The decade is nearly done and Hugh Grant is about to come out with his eighth romantic comedy of the 2000s.
In the midst of the madness-inducing monotony of a studio-driven media junket in London, Grant sat down with MTV News to discuss what strokes his ego, his occasionally self-conscious feelings about his famously floppy 'do and why Sarah Jessica is kinda freakish.
MTV: You must enjoy talking endlessly in a room like this for hours on end. How can I make this more enjoyable for you?
Hugh Grant: Leave! No, it's absolutely fine. It's nice of you to interview me.
MTV: You have a reputation as someone that's choosy about his roles. Do you think you're more choosy than you used to be? Is it harder to get you to commit to a film today?
Grant: I've only been choosy since I've had a choice. I spent at least half my acting career having no choice at all. I'd take any old rubbish that came my way. Since "Four Weddings and a Funeral," I've been quite picky. But it's more because I'm a very limited actor. There's very little I can do, and so the scripts that I can do or be good at come around very rarely.
MTV: What are the criteria? What are you looking for?
Grant: I've got to be able to play it. That's rare. It's got to make me laugh. I've got to want to turn the pages without wanting to go and have a cup of coffee. I'm too vain to make a failure. I really don't like that. I've taken a few risks in my time and they've, on the whole, failed.
MTV: When you see yourself onscreen, are you critical of your performance or can you enjoy it?
Grant: I can occasionally enjoy it if it's a good film and there's a big audience there who are laughing — I get an ego trip if they're liking it. But you put me in a room alone with a film, I'm in hell.
MTV: So flipping on the television past "Notting Hill," do you stop and watch?
Grant: If I was feeling masochistic, the same impulse that comes around twice a year where you Google yourself and read all the spiteful things that people have to say about you — that same impulse can make you watch 10 minutes of a film you're in that comes on the TV. I just think, "Ugh, bad haircut!"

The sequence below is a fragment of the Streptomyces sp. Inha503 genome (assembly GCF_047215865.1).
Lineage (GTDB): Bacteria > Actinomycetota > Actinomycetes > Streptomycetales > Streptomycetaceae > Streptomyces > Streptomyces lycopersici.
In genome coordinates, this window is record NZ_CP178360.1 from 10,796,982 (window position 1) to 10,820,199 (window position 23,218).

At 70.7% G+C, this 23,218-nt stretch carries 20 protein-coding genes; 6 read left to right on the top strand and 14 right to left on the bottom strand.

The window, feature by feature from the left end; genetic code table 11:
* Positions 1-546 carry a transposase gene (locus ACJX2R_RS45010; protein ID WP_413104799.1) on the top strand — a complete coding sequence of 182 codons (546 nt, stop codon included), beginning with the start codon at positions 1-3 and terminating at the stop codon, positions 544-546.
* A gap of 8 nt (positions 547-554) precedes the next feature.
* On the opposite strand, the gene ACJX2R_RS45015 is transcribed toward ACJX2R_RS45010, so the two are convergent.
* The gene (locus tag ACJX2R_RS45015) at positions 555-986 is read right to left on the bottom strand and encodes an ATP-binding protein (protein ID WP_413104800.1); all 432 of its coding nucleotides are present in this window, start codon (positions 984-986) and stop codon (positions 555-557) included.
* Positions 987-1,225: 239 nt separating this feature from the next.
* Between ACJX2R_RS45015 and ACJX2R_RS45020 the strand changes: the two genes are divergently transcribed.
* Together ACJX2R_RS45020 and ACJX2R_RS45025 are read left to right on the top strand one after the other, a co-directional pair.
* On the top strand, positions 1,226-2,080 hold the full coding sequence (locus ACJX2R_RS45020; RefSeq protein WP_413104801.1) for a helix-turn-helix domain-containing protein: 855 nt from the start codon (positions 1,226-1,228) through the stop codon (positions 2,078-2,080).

MTV: Was there a time you thought you had more range as an actor?
Grant: There was a time. I did a film with Sarah Jessica Parker 13 years ago [called "Extreme Measures"]. People said, "You should do something different." So I produced this thriller. Actually it's not a terrible film. But 11 people around the world went to see it. It's not that I love romantic comedies. In many ways, I hate them. But it's something I feel, "I can do this."
MTV: What is it you hate about romantic comedies?
Grant: Well, a bad romantic comedy is a terrible thing. There are two things you need to make a good one. One, is it's got to be properly funny, the writer has to actually have talent. The other thing is the romantic element has to be real and not phony. Often these things are cooked up in a Hollywood oven and it doesn't work unless the person who wrote it actually means it.
MTV: You mentioned you worked with Sarah Jessica Parker. That was pre-"Sex and the City." Has all that success gone to her head?
Grant: Yes, she's become a monster. No, I liked her in "Extreme Measures," but I really love her now. We bonded incredibly well on this film, mainly because we're both so nervous, especially at the beginning. We were united in fear. I find her funny and eccentric. She has strange appetites. I've never seen anyone eat like that. You can put anything in front of her and it's gone in four seconds. She's half-woman, half-locust. And she's tiny. It's freakish.
MTV: Were you a big "Sex and the City" fan?
Grant: To be honest, I slightly feared the show. I don't like to think that's the way girls talk when men aren't around. It makes me frightened of women. I watched the film when we decided we'd cast Sarah Jessica. I was embarrassed by how much I loved it.
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